Hyatt, Hilton and Marriott have been struggling to keep their doors open during the pandemic, but now that the revenge travel boom is in full swing, they are showing their true colors.
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Hyatt, Hilton and Marriott warn high prices will stay forever
Chief executives of the three major chains have warned that the high prices travelers are seeing this summer will remain, at least for a while. While the post-pandemic vengeance journey was something of a foreshadowing (actually, right here on this blog), the overshoot of 2019’s hitherto considered “peak travel” remains impressive. At the risk of being complacent, I made this statement just two days to two years ago: “So my prediction is that the Peak Journey may not happen again until at least early 2022.” In fairness, I assumed that the stumbling block would be decommissioning and replacement of aircraft – I was wrong, the problem is not in decommissioning aircraft, but in the pilots who fly them.
Add to that the highest inflation in 40 years (half the US population has never seen such levels in their entire lives), and the current demand is simply shocking.
“Marriott CEO Tony Capuano said that over Memorial Day weekend, the company’s revenue per vacant room, which measures the performance of a hotel, was up about 25% in 2022 compared to 2019.” – CNNBC.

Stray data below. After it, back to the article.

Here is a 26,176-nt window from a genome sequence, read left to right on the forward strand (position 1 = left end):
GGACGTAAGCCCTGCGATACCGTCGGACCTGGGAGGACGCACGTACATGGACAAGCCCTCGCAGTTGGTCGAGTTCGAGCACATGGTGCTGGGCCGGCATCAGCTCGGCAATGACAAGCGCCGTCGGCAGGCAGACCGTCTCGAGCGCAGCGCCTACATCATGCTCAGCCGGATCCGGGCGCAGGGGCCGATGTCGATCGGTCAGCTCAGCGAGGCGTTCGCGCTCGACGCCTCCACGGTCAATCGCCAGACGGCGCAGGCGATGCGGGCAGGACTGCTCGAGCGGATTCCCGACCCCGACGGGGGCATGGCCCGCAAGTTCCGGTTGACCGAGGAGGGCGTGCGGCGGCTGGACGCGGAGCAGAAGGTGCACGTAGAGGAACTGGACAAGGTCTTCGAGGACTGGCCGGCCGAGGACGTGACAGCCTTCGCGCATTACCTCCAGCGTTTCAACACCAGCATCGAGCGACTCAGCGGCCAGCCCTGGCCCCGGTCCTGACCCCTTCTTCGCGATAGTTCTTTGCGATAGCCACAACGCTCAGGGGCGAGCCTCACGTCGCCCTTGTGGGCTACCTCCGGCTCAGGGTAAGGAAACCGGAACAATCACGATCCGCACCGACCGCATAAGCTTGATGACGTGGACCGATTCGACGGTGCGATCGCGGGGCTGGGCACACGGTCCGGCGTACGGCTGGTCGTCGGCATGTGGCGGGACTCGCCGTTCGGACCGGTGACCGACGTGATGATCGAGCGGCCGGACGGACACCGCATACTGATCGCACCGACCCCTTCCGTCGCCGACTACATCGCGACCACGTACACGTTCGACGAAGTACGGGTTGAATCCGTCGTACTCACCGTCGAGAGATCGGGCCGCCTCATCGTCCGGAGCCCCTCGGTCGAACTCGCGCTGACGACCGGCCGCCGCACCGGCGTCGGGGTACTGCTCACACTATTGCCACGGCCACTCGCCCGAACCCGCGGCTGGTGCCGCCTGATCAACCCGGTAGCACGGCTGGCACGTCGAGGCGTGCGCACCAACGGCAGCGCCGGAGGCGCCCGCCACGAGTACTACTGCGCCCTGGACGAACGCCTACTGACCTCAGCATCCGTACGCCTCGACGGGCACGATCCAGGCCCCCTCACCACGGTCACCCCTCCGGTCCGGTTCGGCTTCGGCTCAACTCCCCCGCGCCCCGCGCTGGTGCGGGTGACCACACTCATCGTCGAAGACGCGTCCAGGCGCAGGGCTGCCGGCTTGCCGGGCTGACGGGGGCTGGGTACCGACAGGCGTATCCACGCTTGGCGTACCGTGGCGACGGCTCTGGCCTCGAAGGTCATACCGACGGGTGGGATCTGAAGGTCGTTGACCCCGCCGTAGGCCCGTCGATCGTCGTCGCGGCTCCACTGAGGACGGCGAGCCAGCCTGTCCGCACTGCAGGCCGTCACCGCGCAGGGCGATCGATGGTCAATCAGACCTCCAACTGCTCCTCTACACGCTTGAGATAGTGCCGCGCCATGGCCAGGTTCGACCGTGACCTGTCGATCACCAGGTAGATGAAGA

And it’s not just cheaper hotels with more services and lower prices that are pushing up demand. In fact, the luxury segments showed even higher growth.
“In Marriott’s luxury portfolio, which includes hotels such as JW Marriott, Ritz-Carlton and St. Regis, prices at these hotels have increased by almost 30% in the first quarter of 2022 compared to 2019.” –CNBC
Hyatt Hotels CEO Mark Hoplamazian sees excellent performance across the board and no slowdowns are foreseen. IHG CEO Keith Barr echoed these sentiments.
“Almost everywhere, all business segments and leisure activities are working to their fullest,” Hoplamazyan said.
“Keith Barr, CEO of IHG Hotels & Resorts, which owns brands such as InterContinental and Holiday Inn, said he expects demand to continue to rise through the end of the year as travel has become more normal since the pandemic.” –CNBC
Barr added that despite this price increase, they are not keeping up with inflation, but 25% room rate and high occupancy with reduced service suggests…